Including students with severe disabilities

Discussion in 'Special Education' started by mouse7, Jan 21, 2008.

  1. mouse7

    mouse7 Rookie

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    Jan 21, 2008

    I am a 2nd grade teacher who is studying for my degree in special education. One of my assignments is to hear what regular education teachers have to say about including students into their classroom who have severe disabilities. Like what are the advantages and disadvantages of inclusion?
     
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  3. rchlkay

    rchlkay Companion

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    Jan 22, 2008

    Honestly, I find it very difficult to include students with severe disabilities. I think the most interesting part of your question though is what is considered severe. When I think of severe, I'm thinking about students who have multiple disabilities, physical and cognitive. I have worked with students who are in high school but function at approximately the level of a two year old and less. A high school spanish class is simply not the appropriate placement for a student like I described. Now if we're talking about an elementary aged child with say, Down Syndrome, I think it's certainly appropriate to have her included in the Gen Ed room. She may not understand everything or be able to learn the same things, but she should certainly be included for the social interaction and exposure of grade level concepts. I think the important thing to remember is that the placement has to be appropriate for both the child with a disability and for the other students. Sometime the gen ed room is simply not what's best for the child.
     
  4. bcblue

    bcblue Comrade

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    Jan 22, 2008

    Are you looking for responses from sped or gen ed teachers? (I teach sped).

    Rchlkey is right--sometimes the gen ed room is not what's best for the child. The law states "free APPROPRIATE public education" as well as "least restrictive environment" and gen ed can be restrictive for some students.

    I teach students with severe disabilities--my preferred way to integrate is during specific times--art class, music class, a library period (elementary), assemblies. Then I set up student-specific activities: certain general ed students who I bring into the sub separate classroom (reverse integration) for a certain activity (reading, cooking, etc.) I've arranged activities with a whole general ed classroom--nature walks, curriculum-relevant project that both groups can be part of, a celebration. Or I'll integrate one student at a time into an appropriate segment of a gen ed class's day, with support and having discussed with the gen ed teacher prior how my student will participate.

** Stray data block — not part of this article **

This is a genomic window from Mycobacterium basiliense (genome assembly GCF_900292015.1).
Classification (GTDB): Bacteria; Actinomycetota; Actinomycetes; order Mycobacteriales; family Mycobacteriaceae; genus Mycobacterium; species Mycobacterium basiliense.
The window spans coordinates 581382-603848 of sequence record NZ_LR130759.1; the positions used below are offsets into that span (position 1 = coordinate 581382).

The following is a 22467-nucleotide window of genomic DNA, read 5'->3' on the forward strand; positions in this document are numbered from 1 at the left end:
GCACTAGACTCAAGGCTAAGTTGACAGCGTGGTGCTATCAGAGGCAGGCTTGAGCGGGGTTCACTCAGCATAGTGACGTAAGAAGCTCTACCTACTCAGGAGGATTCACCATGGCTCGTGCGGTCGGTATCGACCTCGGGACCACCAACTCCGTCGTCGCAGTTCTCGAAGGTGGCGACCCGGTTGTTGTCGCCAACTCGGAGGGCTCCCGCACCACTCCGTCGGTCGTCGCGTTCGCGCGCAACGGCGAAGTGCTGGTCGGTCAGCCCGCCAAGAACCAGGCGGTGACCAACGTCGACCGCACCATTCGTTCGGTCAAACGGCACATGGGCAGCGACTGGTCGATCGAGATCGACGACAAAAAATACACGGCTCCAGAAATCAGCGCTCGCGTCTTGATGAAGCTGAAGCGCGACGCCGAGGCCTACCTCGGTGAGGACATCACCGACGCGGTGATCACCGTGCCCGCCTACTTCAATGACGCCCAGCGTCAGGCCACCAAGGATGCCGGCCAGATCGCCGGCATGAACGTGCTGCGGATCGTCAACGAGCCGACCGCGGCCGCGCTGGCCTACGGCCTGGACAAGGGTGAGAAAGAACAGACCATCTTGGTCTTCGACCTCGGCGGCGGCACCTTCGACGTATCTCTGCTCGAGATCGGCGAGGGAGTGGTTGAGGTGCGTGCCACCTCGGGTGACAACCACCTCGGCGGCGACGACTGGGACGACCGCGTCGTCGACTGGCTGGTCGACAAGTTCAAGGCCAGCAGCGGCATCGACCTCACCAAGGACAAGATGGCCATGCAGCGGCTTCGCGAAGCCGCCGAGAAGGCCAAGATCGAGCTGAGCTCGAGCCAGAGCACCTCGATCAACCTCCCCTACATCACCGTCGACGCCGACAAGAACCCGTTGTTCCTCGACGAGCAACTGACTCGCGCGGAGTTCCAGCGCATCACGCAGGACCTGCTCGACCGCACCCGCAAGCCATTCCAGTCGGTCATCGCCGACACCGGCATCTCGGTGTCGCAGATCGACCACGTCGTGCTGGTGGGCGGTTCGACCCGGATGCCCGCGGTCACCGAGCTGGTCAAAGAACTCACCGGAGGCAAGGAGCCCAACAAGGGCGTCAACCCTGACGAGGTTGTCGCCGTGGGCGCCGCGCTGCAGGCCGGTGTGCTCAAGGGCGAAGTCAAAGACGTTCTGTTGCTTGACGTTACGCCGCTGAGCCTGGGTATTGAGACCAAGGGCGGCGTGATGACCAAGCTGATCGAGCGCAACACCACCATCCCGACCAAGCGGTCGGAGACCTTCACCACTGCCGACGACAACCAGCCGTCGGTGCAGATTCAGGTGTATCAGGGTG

Inclusion and integration are a lot of work, and require real collaboration between gen ed and sped teachers. This also takes real time. But it has real benefits, if it is done thoughtfully and regularly.
     
  5. MissFrizzle

    MissFrizzle Virtuoso

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    Jan 22, 2008

    If it's the least restrictive environment then fine... but inclusion does not work for all. I've seen many not so great set ups being a sub.....
     
  6. Emily Bronte

    Emily Bronte Groupie

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    Jan 22, 2008

    I think Rchlkay's comment is 100% correct. That gen. ed. environment isn't always what is best.
     
  7. mouse7

    mouse7 Rookie

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    how are parents with including students? do you feel that parents push more to include their children?
     
  8. bcblue

    bcblue Comrade

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    Jan 22, 2008

    In my experience that varies greatly--some parents value the community and inclusion more, others value "stuff"--the equipment, attention, services, etc that just cannot be provided/utilized as well in the gen ed classroom. And sometimes you find parents who can see the balance and help achieve it.

    It's hard for parents--the first time one of my students (who has some pretty significant disabilities) was invited by a peer to a birthday party (and it was the peer's idea), her mother cried. (I cried. my OT cried. It was a BIG deal.) When your child is the one who is never invited places, etc, b/c of differences, that's hard. Some parents then want them included more to try and change that. Some parents are just so afraid their child will be made fun of, or get lost in the flow, that they want them separated more. Some parents fear the possible labeling of a "special class" more than the "dangers" of being in the mainstream.